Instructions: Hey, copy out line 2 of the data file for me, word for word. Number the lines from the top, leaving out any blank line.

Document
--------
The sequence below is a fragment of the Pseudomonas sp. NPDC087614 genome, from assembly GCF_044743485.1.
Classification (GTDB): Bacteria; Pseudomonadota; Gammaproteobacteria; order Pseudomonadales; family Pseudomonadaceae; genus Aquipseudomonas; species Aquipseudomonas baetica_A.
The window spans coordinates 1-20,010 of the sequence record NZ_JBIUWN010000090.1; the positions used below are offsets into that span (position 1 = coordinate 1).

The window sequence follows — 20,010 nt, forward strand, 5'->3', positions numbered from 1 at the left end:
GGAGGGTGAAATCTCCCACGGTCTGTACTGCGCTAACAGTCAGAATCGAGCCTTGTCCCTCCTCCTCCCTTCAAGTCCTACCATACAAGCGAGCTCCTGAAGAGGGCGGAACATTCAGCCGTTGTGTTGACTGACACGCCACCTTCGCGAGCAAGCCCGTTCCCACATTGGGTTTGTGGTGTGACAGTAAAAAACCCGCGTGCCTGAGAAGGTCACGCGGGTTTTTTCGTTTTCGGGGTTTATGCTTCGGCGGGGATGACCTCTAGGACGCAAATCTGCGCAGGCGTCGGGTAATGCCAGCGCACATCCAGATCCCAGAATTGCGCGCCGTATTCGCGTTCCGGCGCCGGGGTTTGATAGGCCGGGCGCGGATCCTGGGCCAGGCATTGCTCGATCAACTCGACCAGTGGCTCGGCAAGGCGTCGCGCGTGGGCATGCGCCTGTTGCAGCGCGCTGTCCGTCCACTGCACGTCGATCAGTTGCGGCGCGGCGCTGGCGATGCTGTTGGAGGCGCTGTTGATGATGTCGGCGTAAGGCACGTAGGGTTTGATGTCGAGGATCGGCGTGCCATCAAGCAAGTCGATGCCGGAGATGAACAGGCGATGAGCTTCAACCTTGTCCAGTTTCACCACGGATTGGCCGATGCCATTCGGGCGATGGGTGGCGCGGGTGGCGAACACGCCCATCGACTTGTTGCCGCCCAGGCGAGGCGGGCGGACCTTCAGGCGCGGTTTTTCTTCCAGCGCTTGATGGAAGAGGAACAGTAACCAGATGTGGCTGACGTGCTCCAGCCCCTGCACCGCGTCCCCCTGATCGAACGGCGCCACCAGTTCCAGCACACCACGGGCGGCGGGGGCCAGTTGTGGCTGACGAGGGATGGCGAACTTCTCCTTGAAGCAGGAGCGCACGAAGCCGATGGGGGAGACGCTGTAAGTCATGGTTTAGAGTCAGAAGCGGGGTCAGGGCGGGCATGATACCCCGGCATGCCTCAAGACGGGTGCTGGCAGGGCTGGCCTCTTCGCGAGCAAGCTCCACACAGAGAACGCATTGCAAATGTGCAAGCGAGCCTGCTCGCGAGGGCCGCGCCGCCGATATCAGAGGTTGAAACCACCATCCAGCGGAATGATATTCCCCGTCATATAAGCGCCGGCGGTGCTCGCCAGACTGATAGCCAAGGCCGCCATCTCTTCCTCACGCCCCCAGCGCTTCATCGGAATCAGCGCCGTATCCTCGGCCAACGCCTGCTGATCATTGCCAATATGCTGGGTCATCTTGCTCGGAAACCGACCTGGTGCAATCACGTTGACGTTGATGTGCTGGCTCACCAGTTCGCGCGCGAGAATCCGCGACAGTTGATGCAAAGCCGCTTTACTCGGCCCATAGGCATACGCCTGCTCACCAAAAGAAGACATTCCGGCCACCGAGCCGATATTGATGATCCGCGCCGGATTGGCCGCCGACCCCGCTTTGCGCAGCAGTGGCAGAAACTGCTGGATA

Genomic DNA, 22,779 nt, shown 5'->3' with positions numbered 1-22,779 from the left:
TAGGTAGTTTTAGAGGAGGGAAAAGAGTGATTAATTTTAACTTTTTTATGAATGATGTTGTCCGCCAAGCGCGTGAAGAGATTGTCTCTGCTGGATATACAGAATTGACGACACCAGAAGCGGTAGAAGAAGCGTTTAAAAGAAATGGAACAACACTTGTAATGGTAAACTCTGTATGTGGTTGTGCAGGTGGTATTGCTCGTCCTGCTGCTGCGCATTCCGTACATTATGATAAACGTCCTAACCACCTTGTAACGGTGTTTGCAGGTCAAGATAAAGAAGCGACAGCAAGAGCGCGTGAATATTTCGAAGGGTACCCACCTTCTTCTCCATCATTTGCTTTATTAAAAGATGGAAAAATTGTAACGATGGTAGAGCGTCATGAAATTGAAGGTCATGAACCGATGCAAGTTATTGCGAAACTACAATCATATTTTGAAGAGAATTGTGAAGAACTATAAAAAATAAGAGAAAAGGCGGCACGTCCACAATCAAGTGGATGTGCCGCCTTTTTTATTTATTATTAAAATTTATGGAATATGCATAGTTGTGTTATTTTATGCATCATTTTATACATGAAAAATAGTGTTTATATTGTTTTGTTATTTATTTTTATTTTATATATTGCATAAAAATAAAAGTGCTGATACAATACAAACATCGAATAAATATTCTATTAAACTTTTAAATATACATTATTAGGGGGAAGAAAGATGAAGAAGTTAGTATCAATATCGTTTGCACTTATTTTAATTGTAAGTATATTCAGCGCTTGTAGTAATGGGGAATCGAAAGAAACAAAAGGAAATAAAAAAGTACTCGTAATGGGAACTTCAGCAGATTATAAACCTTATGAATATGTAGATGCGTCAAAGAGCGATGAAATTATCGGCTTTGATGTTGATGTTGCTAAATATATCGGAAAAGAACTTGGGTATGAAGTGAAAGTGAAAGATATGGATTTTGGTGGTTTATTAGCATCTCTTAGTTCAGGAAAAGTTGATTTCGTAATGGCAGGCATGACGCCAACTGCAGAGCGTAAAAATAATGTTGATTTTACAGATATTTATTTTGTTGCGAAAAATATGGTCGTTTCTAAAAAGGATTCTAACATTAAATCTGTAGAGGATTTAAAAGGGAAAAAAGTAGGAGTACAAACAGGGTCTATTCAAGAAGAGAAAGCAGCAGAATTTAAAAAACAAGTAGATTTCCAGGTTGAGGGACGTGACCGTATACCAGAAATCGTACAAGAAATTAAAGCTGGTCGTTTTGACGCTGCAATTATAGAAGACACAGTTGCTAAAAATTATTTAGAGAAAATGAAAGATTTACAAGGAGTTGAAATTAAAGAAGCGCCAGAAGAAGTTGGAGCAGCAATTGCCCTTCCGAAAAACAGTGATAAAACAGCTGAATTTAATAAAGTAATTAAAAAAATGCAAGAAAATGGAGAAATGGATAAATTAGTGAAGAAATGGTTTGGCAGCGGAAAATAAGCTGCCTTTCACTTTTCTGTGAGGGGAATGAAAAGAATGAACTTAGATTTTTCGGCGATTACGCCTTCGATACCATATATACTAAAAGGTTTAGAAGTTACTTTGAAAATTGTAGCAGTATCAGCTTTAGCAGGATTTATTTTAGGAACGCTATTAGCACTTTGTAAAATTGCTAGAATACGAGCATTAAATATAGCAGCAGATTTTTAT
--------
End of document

Classification (GTDB): Bacteria; Pseudomonadota; Gammaproteobacteria; order Pseudomonadales; family Pseudomonadaceae; genus Aquipseudomonas; species Aquipseudomonas baetica_A.